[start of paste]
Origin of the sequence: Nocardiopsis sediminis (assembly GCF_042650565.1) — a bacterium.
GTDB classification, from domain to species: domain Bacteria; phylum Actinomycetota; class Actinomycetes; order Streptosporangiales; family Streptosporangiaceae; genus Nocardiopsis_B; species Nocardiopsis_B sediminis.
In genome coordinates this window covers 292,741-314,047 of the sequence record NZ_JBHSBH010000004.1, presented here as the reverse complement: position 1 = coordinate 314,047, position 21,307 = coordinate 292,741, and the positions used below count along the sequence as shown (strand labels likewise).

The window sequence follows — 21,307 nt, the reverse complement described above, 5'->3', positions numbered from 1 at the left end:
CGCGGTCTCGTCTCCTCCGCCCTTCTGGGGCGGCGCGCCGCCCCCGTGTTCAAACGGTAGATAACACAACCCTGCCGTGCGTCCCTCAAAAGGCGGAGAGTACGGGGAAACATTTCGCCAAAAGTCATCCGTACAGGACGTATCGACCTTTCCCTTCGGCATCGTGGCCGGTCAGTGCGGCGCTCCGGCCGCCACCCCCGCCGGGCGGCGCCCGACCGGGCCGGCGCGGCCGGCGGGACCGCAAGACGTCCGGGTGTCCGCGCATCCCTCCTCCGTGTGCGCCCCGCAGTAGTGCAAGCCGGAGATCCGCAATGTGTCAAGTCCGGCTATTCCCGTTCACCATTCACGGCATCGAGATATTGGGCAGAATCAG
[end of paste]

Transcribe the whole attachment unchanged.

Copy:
Origin of the sequence: Nocardiopsis sediminis (assembly GCF_042650565.1) — a bacterium.
GTDB classification, from domain to species: domain Bacteria; phylum Actinomycetota; class Actinomycetes; order Streptosporangiales; family Streptosporangiaceae; genus Nocardiopsis_B; species Nocardiopsis_B sediminis.
In genome coordinates this window covers 292,741-314,047 of the sequence record NZ_JBHSBH010000004.1, presented here as the reverse complement: position 1 = coordinate 314,047, position 21,307 = coordinate 292,741, and the positions used below count along the sequence as shown (strand labels likewise).

The window sequence follows — 21,307 nt, the reverse complement described above, 5'->3', positions numbered from 1 at the left end:
CGCGGTCTCGTCTCCTCCGCCCTTCTGGGGCGGCGCGCCGCCCCCGTGTTCAAACGGTAGATAACACAACCCTGCCGTGCGTCCCTCAAAAGGCGGAGAGTACGGGGAAACATTTCGCCAAAAGTCATCCGTACAGGACGTATCGACCTTTCCCTTCGGCATCGTGGCCGGTCAGTGCGGCGCTCCGGCCGCCACCCCCGCCGGGCGGCGCCCGACCGGGCCGGCGCGGCCGGCGGGACCGCAAGACGTCCGGGTGTCCGCGCATCCCTCCTCCGTGTGCGCCCCGCAGTAGTGCAAGCCGGAGATCCGCAATGTGTCAAGTCCGGCTATTCCCGTTCACCATTCACGGCATCGAGATATTGGGCAGAATCAG